On the Biology of the Wicked Witch

If your high school chemistry teacher was anything like mine, he or she likely raved about the inaccuracy of the famous last words of the Wicked Witch of the West from The Wizard of Oz.

In the famed scene, the Witch, in her probably somewhat justified quest to retrieve the prized possessions of her late sister, is accidentally splashed with water, and cries out “I’m melting! I’m melting!”

As many a chemistry nerd has said, she was not, in fact, melting. Melting describes a reaction whereby a solid material becomes liquid due to a rise in temperature. A reaction in which a solid material becomes liquid when exposed to water is called dissolving. Therefore, that is what the witch was actually doing. Case closed. Moving on––

Wait. No. Hold on. Last time I checked, when you stir sugar into your coffee, it doesn’t produce that much smoke. The witch isn’t just becoming liquid, she’s oxidizing. She’s actually burning. Due to exposure to water. What ever could do that? The layperson might think “Magic!” but the chemist retorts with “Alkali metals, you moron!” because that particular chemist is kind of a dick.

I use this image periodically. Eh? Eh?
I use this image periodically. Eh? Eh?

That’s right ladies and gentlemen of the court, if you’d all be so kind as to look to the periodic table of elements poster tacked onto your bedroom wall (I’m not the only one, right?…Right?) you’ll see the farthest column to the left is composed of such elements as lithium, sodium, and potassium. Each of these reacts exothermically (read: burny) in contact with water, the lower elements being progressively more reactive. Thus, given what we know about the witch’s death, it can be surmised that her cell membranes contained contained traces of alkali metals. Thus, when she was exposed to water, the barriers between her very cells were burned away, reducing her to a stew of protoplasm and exposed organelles, in what may be the most horrific death ever imagined and filmed for a children’s movie.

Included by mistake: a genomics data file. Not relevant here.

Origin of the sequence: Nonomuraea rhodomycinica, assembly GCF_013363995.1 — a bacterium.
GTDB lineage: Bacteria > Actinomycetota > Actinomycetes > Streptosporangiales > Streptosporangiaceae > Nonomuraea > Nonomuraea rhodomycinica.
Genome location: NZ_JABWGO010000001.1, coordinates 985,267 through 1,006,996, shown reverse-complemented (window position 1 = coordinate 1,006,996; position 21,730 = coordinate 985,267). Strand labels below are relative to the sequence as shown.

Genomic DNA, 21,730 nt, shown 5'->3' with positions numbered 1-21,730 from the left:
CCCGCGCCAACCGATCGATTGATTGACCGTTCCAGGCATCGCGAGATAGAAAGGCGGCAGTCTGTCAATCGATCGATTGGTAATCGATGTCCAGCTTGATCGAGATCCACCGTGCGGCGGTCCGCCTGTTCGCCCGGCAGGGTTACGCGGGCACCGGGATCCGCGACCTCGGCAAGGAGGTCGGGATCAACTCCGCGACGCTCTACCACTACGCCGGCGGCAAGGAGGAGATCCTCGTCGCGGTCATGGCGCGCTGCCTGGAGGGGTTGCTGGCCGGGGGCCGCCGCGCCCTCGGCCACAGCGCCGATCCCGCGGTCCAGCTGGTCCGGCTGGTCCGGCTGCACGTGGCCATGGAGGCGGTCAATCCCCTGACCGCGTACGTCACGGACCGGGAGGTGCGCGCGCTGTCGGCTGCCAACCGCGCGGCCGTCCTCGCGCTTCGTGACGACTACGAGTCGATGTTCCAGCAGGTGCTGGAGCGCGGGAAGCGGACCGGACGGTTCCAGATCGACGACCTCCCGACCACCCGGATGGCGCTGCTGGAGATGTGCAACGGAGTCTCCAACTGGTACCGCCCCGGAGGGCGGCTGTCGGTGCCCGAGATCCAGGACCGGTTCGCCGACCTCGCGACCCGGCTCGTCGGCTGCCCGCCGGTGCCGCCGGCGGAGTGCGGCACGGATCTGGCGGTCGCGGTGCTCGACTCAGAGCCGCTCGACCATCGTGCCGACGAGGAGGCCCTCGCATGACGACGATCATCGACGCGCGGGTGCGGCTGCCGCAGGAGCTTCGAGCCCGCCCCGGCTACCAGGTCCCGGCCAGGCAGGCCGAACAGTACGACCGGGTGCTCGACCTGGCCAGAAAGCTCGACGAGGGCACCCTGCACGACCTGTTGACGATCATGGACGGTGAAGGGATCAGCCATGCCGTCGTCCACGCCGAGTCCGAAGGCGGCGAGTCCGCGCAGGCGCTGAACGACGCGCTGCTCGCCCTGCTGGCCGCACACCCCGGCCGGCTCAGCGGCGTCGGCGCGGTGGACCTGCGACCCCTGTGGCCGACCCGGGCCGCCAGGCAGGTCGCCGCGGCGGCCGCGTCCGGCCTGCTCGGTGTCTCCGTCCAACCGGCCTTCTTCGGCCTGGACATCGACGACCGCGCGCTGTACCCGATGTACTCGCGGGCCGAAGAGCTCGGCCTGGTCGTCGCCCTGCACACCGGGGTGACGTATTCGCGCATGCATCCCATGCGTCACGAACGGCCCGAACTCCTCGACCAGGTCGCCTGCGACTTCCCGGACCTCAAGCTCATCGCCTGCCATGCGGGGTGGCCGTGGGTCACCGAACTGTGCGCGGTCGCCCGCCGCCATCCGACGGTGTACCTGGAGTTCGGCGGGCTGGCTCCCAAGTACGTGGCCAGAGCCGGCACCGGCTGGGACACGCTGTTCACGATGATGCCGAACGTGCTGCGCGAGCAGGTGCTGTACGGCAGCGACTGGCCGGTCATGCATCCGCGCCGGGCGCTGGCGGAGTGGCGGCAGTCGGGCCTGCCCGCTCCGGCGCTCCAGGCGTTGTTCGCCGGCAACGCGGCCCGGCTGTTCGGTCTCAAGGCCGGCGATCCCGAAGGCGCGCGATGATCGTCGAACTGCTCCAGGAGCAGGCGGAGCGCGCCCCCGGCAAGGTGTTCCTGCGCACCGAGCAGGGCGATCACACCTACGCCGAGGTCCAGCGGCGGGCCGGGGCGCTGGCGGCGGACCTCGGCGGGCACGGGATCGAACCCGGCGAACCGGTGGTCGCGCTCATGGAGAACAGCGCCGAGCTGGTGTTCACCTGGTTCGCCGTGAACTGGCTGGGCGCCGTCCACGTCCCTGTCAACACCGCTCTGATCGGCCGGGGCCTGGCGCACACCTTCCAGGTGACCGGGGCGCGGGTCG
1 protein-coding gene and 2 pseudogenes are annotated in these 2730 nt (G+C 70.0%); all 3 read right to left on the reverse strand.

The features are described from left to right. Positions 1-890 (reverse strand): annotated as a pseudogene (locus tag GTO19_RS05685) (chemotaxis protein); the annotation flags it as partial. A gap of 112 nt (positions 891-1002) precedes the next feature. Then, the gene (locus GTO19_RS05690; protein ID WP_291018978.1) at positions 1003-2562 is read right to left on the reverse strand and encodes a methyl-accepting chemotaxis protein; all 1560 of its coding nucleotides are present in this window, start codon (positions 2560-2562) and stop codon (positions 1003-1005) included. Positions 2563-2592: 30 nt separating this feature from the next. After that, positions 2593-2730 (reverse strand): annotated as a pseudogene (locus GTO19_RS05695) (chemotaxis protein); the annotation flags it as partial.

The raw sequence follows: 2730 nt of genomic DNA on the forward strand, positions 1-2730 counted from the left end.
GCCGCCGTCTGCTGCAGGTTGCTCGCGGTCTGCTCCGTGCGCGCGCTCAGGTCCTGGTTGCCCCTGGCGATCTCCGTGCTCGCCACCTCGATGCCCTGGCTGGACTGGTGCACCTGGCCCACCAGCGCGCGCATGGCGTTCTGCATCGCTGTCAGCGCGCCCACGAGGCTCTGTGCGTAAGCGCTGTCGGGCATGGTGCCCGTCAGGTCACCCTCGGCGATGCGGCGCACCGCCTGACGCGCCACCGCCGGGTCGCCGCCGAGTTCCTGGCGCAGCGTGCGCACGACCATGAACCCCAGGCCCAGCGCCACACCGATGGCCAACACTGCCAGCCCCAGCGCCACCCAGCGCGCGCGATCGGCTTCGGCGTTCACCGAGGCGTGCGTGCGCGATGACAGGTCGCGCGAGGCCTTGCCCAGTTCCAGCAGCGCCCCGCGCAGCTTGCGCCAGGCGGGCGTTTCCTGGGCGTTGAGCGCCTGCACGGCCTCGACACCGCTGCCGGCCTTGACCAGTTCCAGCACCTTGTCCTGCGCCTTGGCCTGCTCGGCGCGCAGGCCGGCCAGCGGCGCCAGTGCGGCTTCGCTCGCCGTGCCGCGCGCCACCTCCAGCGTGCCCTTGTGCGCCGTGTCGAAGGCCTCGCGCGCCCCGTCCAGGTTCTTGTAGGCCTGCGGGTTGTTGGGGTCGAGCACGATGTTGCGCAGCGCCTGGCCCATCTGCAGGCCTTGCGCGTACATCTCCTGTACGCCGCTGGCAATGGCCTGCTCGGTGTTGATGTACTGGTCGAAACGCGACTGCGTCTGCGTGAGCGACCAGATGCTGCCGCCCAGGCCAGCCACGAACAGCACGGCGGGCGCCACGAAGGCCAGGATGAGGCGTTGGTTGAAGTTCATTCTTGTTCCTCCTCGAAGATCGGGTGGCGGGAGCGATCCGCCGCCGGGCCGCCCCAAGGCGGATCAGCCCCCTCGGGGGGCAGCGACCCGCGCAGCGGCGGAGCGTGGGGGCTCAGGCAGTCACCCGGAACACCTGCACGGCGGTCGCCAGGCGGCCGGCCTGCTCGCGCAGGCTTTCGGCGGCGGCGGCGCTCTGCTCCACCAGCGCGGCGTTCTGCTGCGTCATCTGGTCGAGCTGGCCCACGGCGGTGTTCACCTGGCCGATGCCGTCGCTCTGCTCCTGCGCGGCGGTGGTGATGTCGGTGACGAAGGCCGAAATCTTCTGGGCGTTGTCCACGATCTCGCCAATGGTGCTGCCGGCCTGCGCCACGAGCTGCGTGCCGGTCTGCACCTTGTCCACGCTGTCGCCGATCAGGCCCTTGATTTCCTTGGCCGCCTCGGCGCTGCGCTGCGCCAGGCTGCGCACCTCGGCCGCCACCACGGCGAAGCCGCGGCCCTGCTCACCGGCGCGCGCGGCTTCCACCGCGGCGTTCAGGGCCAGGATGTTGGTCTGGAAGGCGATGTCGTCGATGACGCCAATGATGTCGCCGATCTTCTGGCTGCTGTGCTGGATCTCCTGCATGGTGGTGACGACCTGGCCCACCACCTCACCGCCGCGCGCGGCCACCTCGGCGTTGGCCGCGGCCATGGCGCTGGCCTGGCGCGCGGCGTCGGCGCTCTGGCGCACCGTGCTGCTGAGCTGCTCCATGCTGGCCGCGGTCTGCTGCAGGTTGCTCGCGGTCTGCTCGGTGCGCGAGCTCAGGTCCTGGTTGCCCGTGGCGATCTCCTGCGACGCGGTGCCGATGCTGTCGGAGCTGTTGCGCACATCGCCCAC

“But wait, why would she have that much of the stuff in her body at all?” you ask, suddenly concerned with why a witch would undergo a bodily chemical reaction with water in the first place while before you were fine living your life in blissful ignorance. Well, to that I say, obviously, it’s for that lovely complexion.

Maybe she's born with it. Maybe it's Maybelline.
Maybe she’s born with it. Maybe it’s Maybelline.

Lets say the alkali metal in question was sodium. To get that much sodium in your body, you’d have to be extracting from some common source. The most obvious source of sodium is salt, sodium chloride. So if you extract sodium from salt and put that in your cell membranes, what you’re left with is chlorine, an element best known for killing people in World War II, keeping your clothes white and your pools urine-free, and being part of the chemical that makes plants…

Chlorophyll: prettier in plants than in women.
Chlorophyll: prettier in plants than in women.


The reason the Wicked Witch is so afraid of water is the same damn reason she looks evil in the first place. Why this is is anyone’s guess. I don’t see how it could have any evolutionary value, unless it’s important for her skin to be photosynthetic or it’s a means of storing salt, either of which could be evolutionarily valuable in a desert setting. Or maybe it’s just an effect of using witchcraft and being evil for her whole life or whatever. Who knows? Who cares? You probably don’t. Is anybody still reading at this point or have I bored you all? Hello?

Oh well. Sorry I’ve been quiet all month, some things have come up. New Live Prey comes out next week and should keep arriving the first Saturday of the month. Bye.